• An additional $150 million was announced in March 2022 “for a resilient agricultural landscapes program to support carbon sequestration, adaptation and address other environmental co-benefits.”
  • In its April 2022 Budget, AAFC added “$329.4 million over six years to triple the size of the Agricultural Clean Technology Program” and another “$100 million over six years to the federal granting councils to support post-secondary research in developing technologies and crop varieties that will allow for net-zero emission agriculture.”
  • There is a listing of programs and expenditures for both Agriculture and Nature-Based Solutions, in a final chapter of 2030 Emission Reduction Plan, but it provides no details on delivery plans and expected achievables for the specific programs/expenditures.

Some summary conclusions/opinions: 

  • A substantial amount of money has been committed by Ottawa since late 2020 for reductions in net GHG emissions in agriculture and related areas.
  • There appears to be large expenditures for cover crop establishment for which the underlying scientific support is weak (in my opinion) and for which it will be almost impossible to measure changes in soil carbon storage for many years.
  • I am more comfortable with the approach recently announced by AAFC for nitrous oxide emission reductions associated with fertilizer usage.
  • The steps announced to date for reductions in methane emissions in agriculture (largely related to ruminant animals) are vague and apparently minimal.
  • Curiously, and disappointingly at least for agriculture, none of the federal announcements or commitments refers to opportunities to increase albedo reflectance (the portion of incoming short-wave radiation reflected back into space). Practices such as no tillage and the use of land for annual cropping versus forest cover can mean important increases in albedo percentages. For example, in this recent paper, AAFC researchers concluded that albedo changes caused by no tillage in Prairie Canada have been more important than the associated soil carbon sequestration in reducing atmospheric warming potential.
  • The split of agriculture into two distinct compartments, Agriculture and Natural Climate Solutions (aka, Nature-Based Solutions) is likely to lead to future strategic difficulties for Canadian agriculture. Firstly, the 2030 Emissions Reduction Plan calls for essentially no reductions in net emissions for what it terms as Agriculture, but 30 Mt/yr of CO2e for it calls NCS/NBS. A recent reaction by one prominent Canadian agricultural groups (check here) is an example of what’s ahead. All major reductions proposed for the agricultural/farming sector show up in the main category of NCS/NBS instead of Agriculture, including farm-soil C sequestration and reduced emissions from N fertilizer usage. If Canada increases beef production, the increased methane emissions from ruminant digestions and manure management will show up in the Agriculture leger, while the increased soil carbon storage caused by increased perennial forage production will show up as NCS/NBS. In this recent paper from ECCC and AAFC scientists, soil carbon sequestration from the associated increased perennial forage production was calculated to offset nearly 2/3 of methane and manure emissions caused by Canadian beef cattle.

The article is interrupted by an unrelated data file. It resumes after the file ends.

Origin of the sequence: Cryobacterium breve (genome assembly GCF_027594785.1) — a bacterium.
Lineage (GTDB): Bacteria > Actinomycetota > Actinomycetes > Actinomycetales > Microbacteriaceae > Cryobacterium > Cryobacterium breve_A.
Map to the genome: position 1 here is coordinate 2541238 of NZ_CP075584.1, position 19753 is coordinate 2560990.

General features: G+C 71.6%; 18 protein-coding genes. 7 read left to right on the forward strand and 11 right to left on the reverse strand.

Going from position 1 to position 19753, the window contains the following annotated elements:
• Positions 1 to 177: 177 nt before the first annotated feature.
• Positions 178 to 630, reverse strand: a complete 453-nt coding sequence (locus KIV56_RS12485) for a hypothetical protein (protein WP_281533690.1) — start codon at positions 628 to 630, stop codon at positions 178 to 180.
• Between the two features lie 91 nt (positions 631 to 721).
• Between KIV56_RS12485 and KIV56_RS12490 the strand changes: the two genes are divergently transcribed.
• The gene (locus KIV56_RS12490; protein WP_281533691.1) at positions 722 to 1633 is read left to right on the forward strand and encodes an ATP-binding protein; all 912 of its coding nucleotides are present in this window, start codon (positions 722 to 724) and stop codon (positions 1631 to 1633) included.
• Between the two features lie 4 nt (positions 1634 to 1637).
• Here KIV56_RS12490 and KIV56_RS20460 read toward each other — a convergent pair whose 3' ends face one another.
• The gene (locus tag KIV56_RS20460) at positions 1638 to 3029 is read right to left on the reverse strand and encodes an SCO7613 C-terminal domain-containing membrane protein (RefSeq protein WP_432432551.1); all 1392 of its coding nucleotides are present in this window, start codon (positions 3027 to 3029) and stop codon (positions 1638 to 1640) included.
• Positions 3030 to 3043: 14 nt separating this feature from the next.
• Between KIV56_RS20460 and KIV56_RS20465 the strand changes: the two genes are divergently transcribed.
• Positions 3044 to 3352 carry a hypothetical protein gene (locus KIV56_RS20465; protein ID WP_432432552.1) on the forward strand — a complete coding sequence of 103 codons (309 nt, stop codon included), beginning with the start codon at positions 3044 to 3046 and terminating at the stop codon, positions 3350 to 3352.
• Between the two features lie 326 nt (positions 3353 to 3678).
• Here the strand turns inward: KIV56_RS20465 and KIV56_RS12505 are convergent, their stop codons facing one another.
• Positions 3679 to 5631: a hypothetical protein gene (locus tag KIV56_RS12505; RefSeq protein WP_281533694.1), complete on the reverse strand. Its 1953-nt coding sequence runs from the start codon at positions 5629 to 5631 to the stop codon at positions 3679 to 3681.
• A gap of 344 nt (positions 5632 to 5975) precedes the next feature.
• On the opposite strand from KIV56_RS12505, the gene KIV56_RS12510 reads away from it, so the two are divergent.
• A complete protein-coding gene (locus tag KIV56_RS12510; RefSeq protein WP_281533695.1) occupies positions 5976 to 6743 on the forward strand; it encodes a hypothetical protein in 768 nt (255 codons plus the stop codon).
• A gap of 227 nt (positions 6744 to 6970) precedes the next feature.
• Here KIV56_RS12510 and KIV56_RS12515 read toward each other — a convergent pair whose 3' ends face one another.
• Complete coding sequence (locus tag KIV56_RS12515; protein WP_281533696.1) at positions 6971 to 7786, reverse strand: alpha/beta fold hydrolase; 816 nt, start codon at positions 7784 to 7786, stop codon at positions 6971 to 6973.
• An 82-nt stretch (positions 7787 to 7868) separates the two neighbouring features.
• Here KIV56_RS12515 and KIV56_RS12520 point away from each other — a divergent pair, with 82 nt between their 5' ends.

• If farmers increase input usage to increase crop photosynthesis, any added emissions from increased input usage show up as Agriculture; increased soil carbon storage shows up as NCS/NBS.
  • To expand on this point, I see future difficulties in two areas – one being journalists, NGOs and public researchers doing quick Internet searchers to see “what Canadian agriculture us doing to reduce GHG emissions” without being aware of the major NCS/NBS component. Another concern involves international ag emission comparisons based on use of data listed in GoC documents like the 2030 Emissions Reduction Plan.
  • I would welcome increased efforts by AAFC and others in the GoC to explain, clarify and (hopefully) correct this source of confusion. A change in reporting to include all of agriculture under Agriculture in future reports would be far better, though I don’t see that as likely, given the dominant role of ECCC and its many eNGO friends. (Any weakening of the scope of NCS/NBS is likely to be viewed unfavourably by them.)
  • Also welcomed would be considerably more detail on how all the money committed to GHG reduction in agriculture, since late 2020, is to be used.

Please notify me of any errors – typos (which are my specialty) and other errors – at . Thanks.

2022 Update: What are the Realistic Opportunities for Reducing Greenhouse Gas Emissions in Canadian Agriculture?


About a year ago, I posted an analysis about why and how Canadian agriculture might reasonably reduce greenhouse gas (GHG) emissions. Because of some notable events and advancements during the past year, I am providing this update. I start with an overview of what’s happened internationally and then focus on soil fertility and nitrous oxide (N2O) emissions, and on soil management and soil carbon/CO2 sequestration. There are promising opportunities to reduce GHG emissions via the former, but enthusiasm likely exceeds reality with the latter.  I add a very small amount at the end on agricultural methane and on developing trade in GHG agricultural credits.

Intergovernmental Panel on Climate Change, and Glasgow Conference